Particles from the solar events can travel millions of miles, and some may eventually collide with the Earth.

According to Royal Museums Greenwich, most of the particles are deflected, but some become captured in the Earth’s magnetic field. 

They’re accelerated down towards the north and south poles into the atmosphere – which is why an aurora best seen when nearer the magnetic poles. 

‘These particles then slam into atoms and molecules in the Earth’s atmosphere and essentially heat them up,’ said Royal Observatory astronomer Tom Kerss. 

‘We call this physical process “excitation”, but it’s very much like heating a gas and making it glow.’   

The aurora has fascinated Earthlings for centuries, but the science behind it has not always been understood.   

Earth has an invisible forcefield, the magnetosphere, that protects us from dangerous charged particles from the Sun. 

The magnetosphere is the area around Earth controlled by the planet’s magnetic field. 

Science expert Marty Jopson explains: ‘Whilst it shelters us, it also creates one of the most impressive phenomena on Earth – the Northern Lights.’ 

‘When the deadly solar winds meet Earth’s magnetosphere, some of the charged particles get trapped, and are propelled down the Earth’s magnetic field lines straight towards the poles. 

An aurora appears when atoms in Earth’s high-altitude atmosphere collide with energetic charged particles from the sun, creating breathtaking colours. Pictured, the view from Vaasa, Finland

Its effects will likely continue into Monday night, making the aurora visible along the northern horizon if skies are clear, experts said. Pictured, view from Vaasa, Finland

‘And when they reach Earth, they strike atoms and molecules in our atmosphere, releasing energy in the form of light.’    

The problem is disruption to our magnetic field creates solar storms that can affect satellites in orbit, navigation systems, terrestrial power grids and data and communication networks.

‘Harmful space weather has affected Earth before, but as we become increasingly reliant on systems and technologies vulnerable to the Sun’s outbursts, future solar impacts could be even more disruptive,’ says the European Space Agency (ESA).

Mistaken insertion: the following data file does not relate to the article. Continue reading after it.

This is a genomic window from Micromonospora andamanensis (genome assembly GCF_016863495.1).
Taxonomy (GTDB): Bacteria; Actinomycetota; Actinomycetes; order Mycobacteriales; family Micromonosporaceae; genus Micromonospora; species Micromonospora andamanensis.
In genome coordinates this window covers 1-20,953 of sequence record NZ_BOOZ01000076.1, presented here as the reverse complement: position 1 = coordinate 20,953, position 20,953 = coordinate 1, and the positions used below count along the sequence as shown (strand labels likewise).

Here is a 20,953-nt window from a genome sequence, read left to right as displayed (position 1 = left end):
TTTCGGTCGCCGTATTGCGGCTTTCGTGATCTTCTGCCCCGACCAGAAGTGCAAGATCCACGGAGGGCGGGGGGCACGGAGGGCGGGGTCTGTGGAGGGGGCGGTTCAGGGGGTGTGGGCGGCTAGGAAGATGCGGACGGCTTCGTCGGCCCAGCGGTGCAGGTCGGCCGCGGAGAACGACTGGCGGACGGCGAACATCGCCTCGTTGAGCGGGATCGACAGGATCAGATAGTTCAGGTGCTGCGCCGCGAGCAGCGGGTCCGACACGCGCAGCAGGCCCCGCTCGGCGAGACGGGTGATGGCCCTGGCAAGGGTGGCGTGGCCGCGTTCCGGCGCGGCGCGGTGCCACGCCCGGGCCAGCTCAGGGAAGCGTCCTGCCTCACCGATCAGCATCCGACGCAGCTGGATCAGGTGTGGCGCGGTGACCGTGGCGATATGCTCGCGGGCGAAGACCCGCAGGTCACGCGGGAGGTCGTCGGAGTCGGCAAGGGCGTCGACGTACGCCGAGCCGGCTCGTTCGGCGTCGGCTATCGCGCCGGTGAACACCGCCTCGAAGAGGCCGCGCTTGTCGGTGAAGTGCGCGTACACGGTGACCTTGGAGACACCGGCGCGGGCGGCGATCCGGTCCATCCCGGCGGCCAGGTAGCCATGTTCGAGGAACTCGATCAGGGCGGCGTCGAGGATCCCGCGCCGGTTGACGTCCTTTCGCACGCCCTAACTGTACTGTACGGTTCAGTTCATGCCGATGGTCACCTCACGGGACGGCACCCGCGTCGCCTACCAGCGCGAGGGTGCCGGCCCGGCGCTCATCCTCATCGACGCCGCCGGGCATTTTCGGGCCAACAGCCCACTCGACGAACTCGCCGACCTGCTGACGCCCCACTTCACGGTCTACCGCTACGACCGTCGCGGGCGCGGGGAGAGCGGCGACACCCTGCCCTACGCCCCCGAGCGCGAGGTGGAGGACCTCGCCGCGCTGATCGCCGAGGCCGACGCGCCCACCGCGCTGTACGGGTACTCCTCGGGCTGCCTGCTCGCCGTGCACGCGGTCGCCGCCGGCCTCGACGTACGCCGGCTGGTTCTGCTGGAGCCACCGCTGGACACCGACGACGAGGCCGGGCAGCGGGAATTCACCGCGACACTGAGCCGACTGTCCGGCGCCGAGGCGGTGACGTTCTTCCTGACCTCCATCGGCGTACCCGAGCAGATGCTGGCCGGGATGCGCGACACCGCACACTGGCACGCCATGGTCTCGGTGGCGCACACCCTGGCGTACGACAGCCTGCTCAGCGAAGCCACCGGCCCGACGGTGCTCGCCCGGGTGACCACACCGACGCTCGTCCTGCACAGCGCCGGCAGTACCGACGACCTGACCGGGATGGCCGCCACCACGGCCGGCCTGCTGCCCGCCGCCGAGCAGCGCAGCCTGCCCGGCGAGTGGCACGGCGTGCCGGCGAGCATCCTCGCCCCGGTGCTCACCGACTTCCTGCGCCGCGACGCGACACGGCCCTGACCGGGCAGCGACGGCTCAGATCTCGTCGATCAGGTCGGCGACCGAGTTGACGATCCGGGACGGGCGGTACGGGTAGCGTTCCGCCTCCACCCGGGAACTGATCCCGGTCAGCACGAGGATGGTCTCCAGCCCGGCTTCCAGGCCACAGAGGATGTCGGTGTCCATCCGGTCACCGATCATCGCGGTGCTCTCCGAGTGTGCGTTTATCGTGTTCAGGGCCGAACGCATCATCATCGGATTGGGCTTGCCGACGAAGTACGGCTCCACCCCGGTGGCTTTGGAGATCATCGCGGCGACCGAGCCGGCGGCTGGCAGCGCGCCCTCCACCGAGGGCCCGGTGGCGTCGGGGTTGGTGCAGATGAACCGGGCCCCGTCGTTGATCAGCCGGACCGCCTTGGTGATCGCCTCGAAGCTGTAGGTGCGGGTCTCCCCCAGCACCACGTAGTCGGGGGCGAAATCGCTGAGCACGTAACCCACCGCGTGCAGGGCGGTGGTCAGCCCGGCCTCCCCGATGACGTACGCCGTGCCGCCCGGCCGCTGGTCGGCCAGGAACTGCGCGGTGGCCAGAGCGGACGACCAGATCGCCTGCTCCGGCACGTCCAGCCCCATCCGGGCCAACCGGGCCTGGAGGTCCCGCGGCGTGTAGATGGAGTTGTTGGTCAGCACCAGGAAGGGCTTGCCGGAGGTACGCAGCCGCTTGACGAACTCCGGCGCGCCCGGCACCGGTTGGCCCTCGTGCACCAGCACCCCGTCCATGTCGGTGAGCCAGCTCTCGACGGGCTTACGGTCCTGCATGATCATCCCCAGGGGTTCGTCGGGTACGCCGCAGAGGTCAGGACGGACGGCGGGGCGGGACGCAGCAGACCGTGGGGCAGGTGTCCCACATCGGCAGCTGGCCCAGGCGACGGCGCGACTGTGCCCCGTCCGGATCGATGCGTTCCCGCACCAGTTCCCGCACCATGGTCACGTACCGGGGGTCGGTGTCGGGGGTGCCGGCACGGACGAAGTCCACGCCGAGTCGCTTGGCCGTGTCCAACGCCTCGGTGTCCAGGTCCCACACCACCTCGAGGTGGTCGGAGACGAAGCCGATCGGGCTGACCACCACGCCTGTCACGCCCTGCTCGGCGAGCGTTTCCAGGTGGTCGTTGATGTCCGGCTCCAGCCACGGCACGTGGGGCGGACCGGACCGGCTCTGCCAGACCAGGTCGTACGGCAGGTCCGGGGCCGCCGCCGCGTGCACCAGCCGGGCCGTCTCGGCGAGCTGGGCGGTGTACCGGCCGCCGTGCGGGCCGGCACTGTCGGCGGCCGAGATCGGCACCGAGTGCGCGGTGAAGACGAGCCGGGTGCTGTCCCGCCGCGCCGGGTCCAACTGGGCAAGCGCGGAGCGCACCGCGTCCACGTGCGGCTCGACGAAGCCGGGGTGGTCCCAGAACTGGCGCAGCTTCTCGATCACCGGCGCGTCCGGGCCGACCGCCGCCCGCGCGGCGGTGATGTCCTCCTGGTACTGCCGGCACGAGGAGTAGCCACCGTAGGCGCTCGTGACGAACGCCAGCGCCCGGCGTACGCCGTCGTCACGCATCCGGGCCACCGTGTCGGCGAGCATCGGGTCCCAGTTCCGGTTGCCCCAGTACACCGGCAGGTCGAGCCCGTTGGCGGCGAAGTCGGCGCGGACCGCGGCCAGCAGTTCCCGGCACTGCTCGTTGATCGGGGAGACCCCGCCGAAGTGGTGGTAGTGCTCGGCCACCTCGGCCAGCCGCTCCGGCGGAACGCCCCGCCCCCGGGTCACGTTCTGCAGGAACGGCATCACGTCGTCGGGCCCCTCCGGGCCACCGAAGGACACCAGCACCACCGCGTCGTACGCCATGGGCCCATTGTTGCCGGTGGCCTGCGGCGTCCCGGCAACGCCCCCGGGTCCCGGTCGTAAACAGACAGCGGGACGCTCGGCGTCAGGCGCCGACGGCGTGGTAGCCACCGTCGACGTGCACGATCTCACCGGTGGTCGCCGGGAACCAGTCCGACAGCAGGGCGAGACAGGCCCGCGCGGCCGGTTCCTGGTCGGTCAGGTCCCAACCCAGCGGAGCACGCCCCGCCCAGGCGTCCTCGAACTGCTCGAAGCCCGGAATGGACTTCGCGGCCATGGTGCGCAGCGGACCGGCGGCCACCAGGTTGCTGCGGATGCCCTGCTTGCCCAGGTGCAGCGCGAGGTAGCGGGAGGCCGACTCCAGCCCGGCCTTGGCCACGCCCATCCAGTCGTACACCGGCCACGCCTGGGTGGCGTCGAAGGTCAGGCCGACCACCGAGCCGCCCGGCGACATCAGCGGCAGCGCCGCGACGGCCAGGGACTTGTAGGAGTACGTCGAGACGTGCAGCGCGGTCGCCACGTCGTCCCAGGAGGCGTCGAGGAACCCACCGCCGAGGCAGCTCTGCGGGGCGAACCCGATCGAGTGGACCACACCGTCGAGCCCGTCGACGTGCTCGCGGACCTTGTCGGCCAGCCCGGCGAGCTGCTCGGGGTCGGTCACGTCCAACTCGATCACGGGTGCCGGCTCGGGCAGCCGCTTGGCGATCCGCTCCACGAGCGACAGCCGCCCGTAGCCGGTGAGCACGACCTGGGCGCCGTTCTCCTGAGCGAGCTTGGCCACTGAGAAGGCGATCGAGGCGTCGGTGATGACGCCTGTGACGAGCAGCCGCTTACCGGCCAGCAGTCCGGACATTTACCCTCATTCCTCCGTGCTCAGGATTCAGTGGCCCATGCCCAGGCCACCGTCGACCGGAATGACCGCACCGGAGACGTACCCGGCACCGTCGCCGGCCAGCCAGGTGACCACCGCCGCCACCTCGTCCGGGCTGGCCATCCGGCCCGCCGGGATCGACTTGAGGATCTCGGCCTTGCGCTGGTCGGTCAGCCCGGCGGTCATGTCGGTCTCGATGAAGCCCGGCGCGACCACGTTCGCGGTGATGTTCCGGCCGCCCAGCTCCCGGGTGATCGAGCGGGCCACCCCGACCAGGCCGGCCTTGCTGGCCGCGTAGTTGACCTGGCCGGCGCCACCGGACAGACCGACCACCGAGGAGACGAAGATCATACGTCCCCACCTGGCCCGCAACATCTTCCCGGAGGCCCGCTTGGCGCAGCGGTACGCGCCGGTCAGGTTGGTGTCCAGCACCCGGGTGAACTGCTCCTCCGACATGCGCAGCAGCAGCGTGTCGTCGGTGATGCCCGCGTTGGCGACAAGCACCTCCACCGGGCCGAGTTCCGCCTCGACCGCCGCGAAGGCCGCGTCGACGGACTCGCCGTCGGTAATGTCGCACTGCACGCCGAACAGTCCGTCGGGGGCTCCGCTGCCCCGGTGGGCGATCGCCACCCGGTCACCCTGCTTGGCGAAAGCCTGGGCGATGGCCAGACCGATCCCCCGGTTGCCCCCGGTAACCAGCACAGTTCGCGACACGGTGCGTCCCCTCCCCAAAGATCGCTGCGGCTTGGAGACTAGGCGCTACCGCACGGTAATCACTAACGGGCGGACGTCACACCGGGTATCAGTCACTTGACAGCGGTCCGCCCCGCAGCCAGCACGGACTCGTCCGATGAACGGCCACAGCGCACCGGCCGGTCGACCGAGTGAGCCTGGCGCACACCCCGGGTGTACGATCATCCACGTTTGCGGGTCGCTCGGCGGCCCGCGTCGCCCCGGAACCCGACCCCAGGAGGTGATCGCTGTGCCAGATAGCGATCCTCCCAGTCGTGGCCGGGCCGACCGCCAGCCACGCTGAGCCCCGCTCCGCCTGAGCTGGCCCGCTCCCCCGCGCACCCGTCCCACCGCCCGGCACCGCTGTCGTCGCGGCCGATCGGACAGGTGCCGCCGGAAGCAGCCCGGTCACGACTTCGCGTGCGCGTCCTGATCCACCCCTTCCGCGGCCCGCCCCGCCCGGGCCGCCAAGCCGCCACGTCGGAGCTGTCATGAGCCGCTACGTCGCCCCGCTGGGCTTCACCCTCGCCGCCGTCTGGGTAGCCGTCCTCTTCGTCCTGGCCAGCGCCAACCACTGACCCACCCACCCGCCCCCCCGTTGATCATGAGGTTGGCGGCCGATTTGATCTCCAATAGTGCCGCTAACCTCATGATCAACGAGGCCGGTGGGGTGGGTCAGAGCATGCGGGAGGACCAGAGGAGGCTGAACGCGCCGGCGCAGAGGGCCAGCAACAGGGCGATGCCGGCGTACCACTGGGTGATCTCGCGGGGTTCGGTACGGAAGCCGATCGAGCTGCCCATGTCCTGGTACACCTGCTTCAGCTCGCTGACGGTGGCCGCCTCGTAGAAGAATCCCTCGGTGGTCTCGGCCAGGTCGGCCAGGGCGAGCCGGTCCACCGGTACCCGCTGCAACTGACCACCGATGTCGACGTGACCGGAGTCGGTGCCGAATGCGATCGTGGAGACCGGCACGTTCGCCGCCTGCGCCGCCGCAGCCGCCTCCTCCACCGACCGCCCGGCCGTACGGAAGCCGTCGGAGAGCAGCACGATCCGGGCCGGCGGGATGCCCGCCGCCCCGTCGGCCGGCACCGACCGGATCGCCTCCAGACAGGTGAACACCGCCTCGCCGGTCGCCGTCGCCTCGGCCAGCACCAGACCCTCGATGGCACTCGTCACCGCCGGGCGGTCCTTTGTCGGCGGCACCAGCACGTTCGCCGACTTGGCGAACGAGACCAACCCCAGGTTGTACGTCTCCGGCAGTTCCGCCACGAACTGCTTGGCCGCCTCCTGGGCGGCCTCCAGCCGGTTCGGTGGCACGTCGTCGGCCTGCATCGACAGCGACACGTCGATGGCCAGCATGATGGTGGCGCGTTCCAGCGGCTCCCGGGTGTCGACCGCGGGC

Solar storms, or solar activity, can be divided into four main components that can have impacts on Earth:  

  • Solar flares: A large explosion in the sun’s atmosphere. These flares are made of photons that travel out directly from the flare site. Solar flares impact Earth only when they occur on the side of the sun facing Earth.  
  • Coronal Mass Ejections (CME’s): Large clouds of plasma and magnetic field that erupt from the sun. These clouds can erupt in any direction, and then continue on in that direction, plowing through solar wind. These clouds only cause impacts to Earth when they’re aimed at Earth. 
  • High-speed solar wind streams: These come from coronal holes on the sun, which form anywhere on the sun and usually only when they are closer to the solar equator do the winds impact Earth. 
  • Solar energetic particles: High-energy charged particles thought to be released primarily by shocks formed at the front of coronal mass ejections and solar flares. When a CME cloud plows through solar wind, solar energetic particles can be produced and because they are charged, they follow the magnetic field lines between the Sun and Earth. Only charged particles that follow magnetic field lines that intersect Earth will have an impact. 

While these may seem dangerous, astronauts are not in immediate danger of these phenomena because of the relatively low orbit of manned missions.

However, they do have to be concerned about cumulative exposure during space walks.

This photo shows the sun’s coronal holes in an x-ray image. The outer solar atmosphere, the corona, is structured by strong magnetic fields, which when closed can cause the atmosphere to suddenly and violently release bubbles or tongues of gas and magnetic fields called coronal mass ejections

The damage caused by solar storms 

Solar flares can damage satellites and have an enormous financial cost.

The charged particles can also threaten airlines by disturbing Earth’s magnetic field.

Very large flares can even create currents within electricity grids and knock out energy supplies.

When Coronal Mass Ejections strike Earth they cause geomagnetic storms and enhanced aurora.

They can disrupt radio waves, GPS coordinates and overload electrical systems.

A large influx of energy could flow into high voltage power grids and permanently damage transformers.

This could shut off businesses and homes around the world. 

Source: NASA – Solar Storm and Space Weather